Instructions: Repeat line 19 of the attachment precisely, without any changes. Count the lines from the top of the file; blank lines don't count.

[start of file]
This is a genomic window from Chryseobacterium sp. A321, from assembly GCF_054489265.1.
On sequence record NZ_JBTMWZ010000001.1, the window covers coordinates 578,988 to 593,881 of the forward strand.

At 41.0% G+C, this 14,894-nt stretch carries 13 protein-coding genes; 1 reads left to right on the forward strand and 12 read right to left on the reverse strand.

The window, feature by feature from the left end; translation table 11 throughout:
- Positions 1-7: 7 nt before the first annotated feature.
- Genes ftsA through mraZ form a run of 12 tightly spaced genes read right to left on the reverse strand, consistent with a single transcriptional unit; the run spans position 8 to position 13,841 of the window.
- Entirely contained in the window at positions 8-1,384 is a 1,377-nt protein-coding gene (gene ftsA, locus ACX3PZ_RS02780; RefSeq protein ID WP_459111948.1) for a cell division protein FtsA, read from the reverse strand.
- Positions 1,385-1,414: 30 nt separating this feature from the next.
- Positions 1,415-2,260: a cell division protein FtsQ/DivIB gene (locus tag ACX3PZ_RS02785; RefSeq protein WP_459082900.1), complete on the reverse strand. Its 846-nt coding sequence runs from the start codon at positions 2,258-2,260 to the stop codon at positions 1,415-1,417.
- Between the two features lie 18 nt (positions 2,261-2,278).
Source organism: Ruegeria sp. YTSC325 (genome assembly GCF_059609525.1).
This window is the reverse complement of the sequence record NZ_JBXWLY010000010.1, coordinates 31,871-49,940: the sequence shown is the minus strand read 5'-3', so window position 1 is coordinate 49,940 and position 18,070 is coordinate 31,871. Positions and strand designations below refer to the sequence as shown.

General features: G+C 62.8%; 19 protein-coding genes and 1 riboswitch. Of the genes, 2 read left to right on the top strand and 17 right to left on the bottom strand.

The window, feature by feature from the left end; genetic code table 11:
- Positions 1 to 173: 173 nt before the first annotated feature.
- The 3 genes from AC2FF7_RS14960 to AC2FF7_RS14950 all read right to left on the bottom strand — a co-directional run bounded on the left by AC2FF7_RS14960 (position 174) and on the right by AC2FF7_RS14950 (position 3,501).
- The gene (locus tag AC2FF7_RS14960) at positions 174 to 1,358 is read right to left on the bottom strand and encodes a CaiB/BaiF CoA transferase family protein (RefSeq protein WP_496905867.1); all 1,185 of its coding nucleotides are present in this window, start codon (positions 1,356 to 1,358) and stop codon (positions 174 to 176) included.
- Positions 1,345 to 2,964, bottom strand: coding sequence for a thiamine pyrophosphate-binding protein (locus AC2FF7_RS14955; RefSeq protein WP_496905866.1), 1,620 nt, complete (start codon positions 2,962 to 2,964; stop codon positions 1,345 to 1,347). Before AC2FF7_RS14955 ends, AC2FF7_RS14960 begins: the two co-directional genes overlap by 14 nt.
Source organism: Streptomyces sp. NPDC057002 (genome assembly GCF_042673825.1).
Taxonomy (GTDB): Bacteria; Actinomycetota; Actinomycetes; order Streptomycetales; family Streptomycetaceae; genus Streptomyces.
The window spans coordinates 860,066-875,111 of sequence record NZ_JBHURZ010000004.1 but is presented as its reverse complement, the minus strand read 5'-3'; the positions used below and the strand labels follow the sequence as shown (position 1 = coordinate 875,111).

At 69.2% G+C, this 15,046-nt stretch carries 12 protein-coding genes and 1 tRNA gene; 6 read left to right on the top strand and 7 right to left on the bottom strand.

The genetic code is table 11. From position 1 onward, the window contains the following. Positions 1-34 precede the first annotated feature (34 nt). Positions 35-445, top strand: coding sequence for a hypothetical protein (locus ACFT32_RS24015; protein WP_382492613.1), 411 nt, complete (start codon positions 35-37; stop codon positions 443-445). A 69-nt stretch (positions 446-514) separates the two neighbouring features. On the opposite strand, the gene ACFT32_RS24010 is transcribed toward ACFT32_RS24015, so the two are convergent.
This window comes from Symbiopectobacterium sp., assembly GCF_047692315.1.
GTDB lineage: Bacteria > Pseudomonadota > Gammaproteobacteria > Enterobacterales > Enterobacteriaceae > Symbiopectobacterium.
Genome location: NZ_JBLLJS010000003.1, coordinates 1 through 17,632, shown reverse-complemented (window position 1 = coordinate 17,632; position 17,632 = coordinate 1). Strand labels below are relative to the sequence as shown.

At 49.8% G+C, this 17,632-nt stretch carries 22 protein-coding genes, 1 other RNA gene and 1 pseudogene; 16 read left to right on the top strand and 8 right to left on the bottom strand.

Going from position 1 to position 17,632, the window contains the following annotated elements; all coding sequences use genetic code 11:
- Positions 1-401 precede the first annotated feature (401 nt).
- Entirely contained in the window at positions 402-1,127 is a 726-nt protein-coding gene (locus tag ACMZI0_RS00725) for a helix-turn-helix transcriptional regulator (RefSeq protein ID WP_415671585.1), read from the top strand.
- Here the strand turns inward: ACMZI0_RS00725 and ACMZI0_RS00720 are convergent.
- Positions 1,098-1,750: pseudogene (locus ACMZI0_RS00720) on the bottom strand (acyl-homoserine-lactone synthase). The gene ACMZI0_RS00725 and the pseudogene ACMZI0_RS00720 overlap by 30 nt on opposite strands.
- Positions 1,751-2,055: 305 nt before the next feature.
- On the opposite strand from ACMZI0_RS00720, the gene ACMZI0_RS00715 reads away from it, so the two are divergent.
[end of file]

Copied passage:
Source organism: Streptomyces sp. NPDC057002 (genome assembly GCF_042673825.1).